If We're Gonna Incarcerate Millions of People, We Should Do More to Stop Prison Rape

Posted in:

 For a nation that leads the world in putting people behind bars, we're doing an absolutely horrible job of looking after the poor folks we keep tossing in there:


The Justice Department reported Thursday that 12 percent of incarcerated juveniles, or more than 3,200 young people, had been raped or sexually abused in the past year by fellow inmates or prison staff, quantifying for the first time a problem that has long troubled lawmakers and human rights advocates. [Washington Post]

So often, "protecting the children" is the knee-jerk justification for all sorts of draconian criminal justice policies. Yet, the youth who need the most help are routinely being sexually assaulted by the people who're supposed to be rehabilitating them.

The shameful – though not at all surprising – explanation for this seems to be that we just can't afford to do a better job than this:

Four former commissioners on a blue-ribbon prison rape panel that spent years studying the issue say they fear that authorities are deferring to concerns by corrections officials that reforms would cost too much, while not focusing enough on prison safety and the effects of abuse on inmates.  

We can afford to put them in prison, but we just can't afford to take very good care of them. That is literally what's happening here, and it illustrates perfectly what an unfathomable travesty our criminal justice system has become. Yet, lawmakers continue to cower before the mighty prison lobbies that fight tirelessly to build more and more prisons that are less and less safe.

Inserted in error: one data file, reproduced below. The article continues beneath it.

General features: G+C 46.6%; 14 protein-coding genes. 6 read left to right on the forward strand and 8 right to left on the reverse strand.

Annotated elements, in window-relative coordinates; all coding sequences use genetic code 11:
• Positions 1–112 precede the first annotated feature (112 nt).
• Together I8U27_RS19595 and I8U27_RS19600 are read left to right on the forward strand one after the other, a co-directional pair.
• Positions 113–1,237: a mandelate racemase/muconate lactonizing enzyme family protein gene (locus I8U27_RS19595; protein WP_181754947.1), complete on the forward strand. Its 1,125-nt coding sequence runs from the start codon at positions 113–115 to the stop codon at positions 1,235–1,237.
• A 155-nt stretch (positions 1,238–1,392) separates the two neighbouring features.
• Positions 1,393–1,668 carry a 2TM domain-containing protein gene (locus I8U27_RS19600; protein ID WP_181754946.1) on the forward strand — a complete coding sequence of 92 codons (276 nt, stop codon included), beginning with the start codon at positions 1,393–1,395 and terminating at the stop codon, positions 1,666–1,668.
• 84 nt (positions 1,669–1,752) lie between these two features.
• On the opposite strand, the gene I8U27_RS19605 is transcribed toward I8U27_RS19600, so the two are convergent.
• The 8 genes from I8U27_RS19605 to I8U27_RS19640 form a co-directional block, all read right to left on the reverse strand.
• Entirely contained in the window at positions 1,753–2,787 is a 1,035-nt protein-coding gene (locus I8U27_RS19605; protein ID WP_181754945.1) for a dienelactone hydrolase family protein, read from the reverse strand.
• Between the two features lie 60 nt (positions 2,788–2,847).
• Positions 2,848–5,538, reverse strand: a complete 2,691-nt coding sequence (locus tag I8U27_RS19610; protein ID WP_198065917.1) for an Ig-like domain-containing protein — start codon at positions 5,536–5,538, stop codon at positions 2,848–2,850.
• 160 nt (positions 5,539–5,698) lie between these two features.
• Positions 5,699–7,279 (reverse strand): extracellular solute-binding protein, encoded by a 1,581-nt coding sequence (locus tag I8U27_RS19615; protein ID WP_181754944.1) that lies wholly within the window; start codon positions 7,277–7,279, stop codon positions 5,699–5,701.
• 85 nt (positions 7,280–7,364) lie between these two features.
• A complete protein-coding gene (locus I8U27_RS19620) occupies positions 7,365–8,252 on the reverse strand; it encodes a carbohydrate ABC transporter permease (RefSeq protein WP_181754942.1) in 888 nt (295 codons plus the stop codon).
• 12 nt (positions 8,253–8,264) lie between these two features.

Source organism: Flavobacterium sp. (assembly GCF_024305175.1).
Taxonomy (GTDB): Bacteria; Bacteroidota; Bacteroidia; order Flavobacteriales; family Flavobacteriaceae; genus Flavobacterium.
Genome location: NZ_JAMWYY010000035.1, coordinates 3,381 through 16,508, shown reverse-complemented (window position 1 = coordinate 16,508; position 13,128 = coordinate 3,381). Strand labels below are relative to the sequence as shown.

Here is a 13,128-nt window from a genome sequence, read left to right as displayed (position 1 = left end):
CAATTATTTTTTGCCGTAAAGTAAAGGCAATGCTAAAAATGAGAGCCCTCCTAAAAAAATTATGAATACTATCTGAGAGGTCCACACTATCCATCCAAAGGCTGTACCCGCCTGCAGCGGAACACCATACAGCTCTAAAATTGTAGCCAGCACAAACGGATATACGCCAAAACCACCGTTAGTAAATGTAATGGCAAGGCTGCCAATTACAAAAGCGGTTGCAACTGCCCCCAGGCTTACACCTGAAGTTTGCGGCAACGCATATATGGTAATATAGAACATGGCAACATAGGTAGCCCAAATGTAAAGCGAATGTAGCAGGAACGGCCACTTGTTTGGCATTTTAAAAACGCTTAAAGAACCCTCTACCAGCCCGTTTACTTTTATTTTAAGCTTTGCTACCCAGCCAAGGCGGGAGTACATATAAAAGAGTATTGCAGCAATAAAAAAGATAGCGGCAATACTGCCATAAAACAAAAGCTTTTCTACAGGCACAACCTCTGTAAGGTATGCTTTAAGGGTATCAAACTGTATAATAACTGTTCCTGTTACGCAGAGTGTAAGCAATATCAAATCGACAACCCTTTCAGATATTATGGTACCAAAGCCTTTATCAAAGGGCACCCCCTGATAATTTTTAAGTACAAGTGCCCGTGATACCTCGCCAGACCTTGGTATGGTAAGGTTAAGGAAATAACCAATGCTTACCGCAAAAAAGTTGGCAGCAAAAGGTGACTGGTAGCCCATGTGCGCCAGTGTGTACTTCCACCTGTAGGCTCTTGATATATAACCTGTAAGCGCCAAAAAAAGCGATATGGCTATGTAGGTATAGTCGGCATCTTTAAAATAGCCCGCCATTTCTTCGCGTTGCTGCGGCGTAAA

It's amazing that drug policy and criminal justice reform could be considered even remotely controversial while our correctional institutions remain plagued by endemic patterns of violence and sexual abuse. This would be intolerable even if everyone ever sentenced to prison in America actually deserved to be there (imagine that).

It's not enough to just wish it wasn't like this. The bottom line is that anyone who lobbies for aggressive police tactics and harsh laws bears responsibility for the abuse and indignation that innocent (and guilty, though undeserving) people will inevitably suffer within our brutal prison system. If you understand what happens in there, then you have a moral obligation to consider that reality when forming and expressing opinions about who truly belongs behind those bars.
Permission to Reprint: This article is licensed under a modified Creative Commons Attribution license.
Looking for the easiest way to join the anti-drug war movement? You've found it!

juvie